For when Mayhem falls and hits his head, we had a really great sound for him hitting the brick. It was wonderful. But we sent it to the networks, and they felt it was too violent. They said they couldn’t air it because of both the visual and the sound. So, instead of changing the visuals, it was easier to change the sound of his head hitting the brick step. We had to tone it down. It’s neutered.
What’s one sound tool that helped you out on Overly Confident Dog Walker?
In general, there’s often a lot of noise from location in these spots. So we’re cleaning that up. iZotope RX 7 is key!
In Bunch of Wind, Mayhem represents a windy rainstorm. He lifts the patio umbrella and hurls it through the picture window. A massive tree falls on the deck behind him. After Mayhem delivers his message, he knocks over the outdoor patio heater, which smashes on the deck.
Sound-wise, what were some of your challenges or unique opportunities for sound on Bunch of Wind?
What a nightmare for production sound. This one, understandably, was all ADR. We did a lot of Foley work, too, for the destruction to make it feel natural. If I’m doing my job right, then nobody notices what I do. When we’re with Mayhem in the storm, all that sound was replaced. There was nothing from production there. So, the rain, the umbrella flapping, the plate-glass window, the tree and the patio heater, that was all created in post sound.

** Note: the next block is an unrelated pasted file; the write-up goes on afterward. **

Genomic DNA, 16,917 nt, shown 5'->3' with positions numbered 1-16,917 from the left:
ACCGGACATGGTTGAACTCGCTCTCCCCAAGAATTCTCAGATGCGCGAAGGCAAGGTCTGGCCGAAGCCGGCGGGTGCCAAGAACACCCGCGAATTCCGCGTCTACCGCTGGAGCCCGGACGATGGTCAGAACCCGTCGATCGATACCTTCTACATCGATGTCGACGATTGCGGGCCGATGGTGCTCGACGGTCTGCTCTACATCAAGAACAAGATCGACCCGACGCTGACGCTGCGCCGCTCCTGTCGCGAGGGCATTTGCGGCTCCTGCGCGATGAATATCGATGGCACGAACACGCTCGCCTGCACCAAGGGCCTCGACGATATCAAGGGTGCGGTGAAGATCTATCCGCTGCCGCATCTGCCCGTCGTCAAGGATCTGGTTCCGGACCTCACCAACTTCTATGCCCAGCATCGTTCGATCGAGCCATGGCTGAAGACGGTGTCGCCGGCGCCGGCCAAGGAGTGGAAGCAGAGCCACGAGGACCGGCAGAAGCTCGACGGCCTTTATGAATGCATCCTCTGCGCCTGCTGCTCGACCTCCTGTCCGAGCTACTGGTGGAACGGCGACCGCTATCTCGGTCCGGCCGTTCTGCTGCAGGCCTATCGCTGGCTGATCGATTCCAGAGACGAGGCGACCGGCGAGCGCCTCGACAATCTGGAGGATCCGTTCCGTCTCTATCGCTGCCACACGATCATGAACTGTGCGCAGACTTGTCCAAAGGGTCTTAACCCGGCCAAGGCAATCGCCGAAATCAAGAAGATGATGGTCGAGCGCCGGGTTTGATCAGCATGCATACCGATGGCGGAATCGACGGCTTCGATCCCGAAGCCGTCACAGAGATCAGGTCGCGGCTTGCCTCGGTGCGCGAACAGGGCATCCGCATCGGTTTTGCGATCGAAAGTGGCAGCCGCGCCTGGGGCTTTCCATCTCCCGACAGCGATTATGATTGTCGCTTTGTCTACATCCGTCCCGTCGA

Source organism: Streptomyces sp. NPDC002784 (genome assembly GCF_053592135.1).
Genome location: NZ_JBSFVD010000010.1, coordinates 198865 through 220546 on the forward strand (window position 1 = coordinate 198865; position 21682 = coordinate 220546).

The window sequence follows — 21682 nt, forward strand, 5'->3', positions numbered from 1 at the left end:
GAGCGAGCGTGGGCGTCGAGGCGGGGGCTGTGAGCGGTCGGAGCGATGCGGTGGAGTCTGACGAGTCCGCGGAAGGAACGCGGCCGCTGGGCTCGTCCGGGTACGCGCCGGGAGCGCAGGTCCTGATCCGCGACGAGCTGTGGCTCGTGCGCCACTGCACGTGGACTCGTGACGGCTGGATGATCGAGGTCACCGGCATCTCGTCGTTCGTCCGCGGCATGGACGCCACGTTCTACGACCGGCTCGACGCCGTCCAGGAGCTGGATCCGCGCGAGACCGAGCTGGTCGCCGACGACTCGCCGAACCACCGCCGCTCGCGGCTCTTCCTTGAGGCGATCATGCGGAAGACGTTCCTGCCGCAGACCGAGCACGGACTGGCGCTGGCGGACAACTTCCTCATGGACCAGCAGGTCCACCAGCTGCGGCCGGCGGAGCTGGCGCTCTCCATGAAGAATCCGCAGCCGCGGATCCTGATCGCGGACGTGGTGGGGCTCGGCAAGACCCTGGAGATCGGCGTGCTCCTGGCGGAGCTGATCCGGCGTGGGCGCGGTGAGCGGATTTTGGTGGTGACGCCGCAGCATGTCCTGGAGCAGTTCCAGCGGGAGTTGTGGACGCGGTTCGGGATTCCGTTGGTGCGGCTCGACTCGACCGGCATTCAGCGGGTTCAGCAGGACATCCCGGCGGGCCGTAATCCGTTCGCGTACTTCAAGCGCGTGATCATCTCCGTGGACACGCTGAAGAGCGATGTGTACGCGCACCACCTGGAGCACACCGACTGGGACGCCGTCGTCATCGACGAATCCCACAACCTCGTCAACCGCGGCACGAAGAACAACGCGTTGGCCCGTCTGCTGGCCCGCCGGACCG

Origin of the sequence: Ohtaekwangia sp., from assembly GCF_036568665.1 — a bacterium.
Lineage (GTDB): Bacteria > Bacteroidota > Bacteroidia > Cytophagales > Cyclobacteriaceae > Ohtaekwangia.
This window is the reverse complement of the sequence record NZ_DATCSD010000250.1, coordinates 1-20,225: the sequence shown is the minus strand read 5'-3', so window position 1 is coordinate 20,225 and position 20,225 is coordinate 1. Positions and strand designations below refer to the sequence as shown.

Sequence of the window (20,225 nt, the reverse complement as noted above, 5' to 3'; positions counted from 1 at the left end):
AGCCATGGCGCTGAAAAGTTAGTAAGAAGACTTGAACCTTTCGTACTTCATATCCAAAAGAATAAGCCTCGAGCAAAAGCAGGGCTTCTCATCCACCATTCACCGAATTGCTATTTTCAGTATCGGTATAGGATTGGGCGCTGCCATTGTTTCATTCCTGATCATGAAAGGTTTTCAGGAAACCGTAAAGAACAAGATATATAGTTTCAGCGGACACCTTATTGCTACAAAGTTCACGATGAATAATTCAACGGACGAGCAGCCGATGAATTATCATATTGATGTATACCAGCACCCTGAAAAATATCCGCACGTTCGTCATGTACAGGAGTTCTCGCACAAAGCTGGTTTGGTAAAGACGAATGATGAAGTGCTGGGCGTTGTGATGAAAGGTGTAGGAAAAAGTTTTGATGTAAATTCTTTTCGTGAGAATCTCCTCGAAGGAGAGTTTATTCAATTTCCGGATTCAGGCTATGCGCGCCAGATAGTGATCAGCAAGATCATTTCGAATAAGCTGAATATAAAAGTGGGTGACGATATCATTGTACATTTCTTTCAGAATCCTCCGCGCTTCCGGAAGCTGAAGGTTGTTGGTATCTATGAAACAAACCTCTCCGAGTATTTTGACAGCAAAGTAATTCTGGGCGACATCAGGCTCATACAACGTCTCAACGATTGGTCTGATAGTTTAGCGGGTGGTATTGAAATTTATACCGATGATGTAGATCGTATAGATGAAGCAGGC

I had to build up the storm every time we cut to Mayhem. When we see him through the phone, it’s filtered with EQ. As we cut back and forth between on-scene and through the phone, it had to build each time we’re back on him. It had to get more intense.
What are some sound tools that helped you put the ADR into the space on screen?
Sonnox’s Oxford EQ helped on this one. That’s a good plugin. I also used Audio Ease’s Altiverb, which is really good for matching ambiences.
In Car Thief, Mayhem steals cars. He walks up onto a porch, grabs a decorative flagpole and uses it to smash the driver-side window of a car parked in the driveway. Mayhem then hot wires the car and peels out, hitting a motorcycle and mailbox as he flees the scene.